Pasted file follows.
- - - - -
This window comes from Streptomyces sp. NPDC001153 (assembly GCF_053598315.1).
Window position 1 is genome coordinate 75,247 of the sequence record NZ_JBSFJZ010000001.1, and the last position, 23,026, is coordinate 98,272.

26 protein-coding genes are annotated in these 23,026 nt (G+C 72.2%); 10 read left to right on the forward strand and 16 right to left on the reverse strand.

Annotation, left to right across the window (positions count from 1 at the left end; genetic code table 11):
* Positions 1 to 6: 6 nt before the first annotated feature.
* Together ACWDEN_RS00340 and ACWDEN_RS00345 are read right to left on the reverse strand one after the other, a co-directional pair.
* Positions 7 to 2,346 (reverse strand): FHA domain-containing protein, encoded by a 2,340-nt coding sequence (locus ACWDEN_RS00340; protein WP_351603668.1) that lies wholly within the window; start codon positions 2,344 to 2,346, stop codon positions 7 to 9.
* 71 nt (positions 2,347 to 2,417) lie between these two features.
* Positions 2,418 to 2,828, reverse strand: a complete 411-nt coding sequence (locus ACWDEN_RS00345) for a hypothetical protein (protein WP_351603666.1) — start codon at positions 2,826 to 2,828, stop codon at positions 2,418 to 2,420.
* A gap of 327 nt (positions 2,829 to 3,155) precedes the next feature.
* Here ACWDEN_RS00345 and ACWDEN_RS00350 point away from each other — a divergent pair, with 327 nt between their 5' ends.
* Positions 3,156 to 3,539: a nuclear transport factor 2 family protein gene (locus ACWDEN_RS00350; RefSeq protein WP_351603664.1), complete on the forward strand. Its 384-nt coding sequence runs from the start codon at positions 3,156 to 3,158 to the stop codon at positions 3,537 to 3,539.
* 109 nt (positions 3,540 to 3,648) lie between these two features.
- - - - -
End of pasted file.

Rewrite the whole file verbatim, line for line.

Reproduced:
This window comes from Streptomyces sp. NPDC001153 (assembly GCF_053598315.1).
Window position 1 is genome coordinate 75,247 of the sequence record NZ_JBSFJZ010000001.1, and the last position, 23,026, is coordinate 98,272.

26 protein-coding genes are annotated in these 23,026 nt (G+C 72.2%); 10 read left to right on the forward strand and 16 right to left on the reverse strand.

Annotation, left to right across the window (positions count from 1 at the left end; genetic code table 11):
* Positions 1 to 6: 6 nt before the first annotated feature.
* Together ACWDEN_RS00340 and ACWDEN_RS00345 are read right to left on the reverse strand one after the other, a co-directional pair.
* Positions 7 to 2,346 (reverse strand): FHA domain-containing protein, encoded by a 2,340-nt coding sequence (locus ACWDEN_RS00340; protein WP_351603668.1) that lies wholly within the window; start codon positions 2,344 to 2,346, stop codon positions 7 to 9.
* 71 nt (positions 2,347 to 2,417) lie between these two features.
* Positions 2,418 to 2,828, reverse strand: a complete 411-nt coding sequence (locus ACWDEN_RS00345) for a hypothetical protein (protein WP_351603666.1) — start codon at positions 2,826 to 2,828, stop codon at positions 2,418 to 2,420.
* A gap of 327 nt (positions 2,829 to 3,155) precedes the next feature.
* Here ACWDEN_RS00345 and ACWDEN_RS00350 point away from each other — a divergent pair, with 327 nt between their 5' ends.
* Positions 3,156 to 3,539: a nuclear transport factor 2 family protein gene (locus ACWDEN_RS00350; RefSeq protein WP_351603664.1), complete on the forward strand. Its 384-nt coding sequence runs from the start codon at positions 3,156 to 3,158 to the stop codon at positions 3,537 to 3,539.
* 109 nt (positions 3,540 to 3,648) lie between these two features.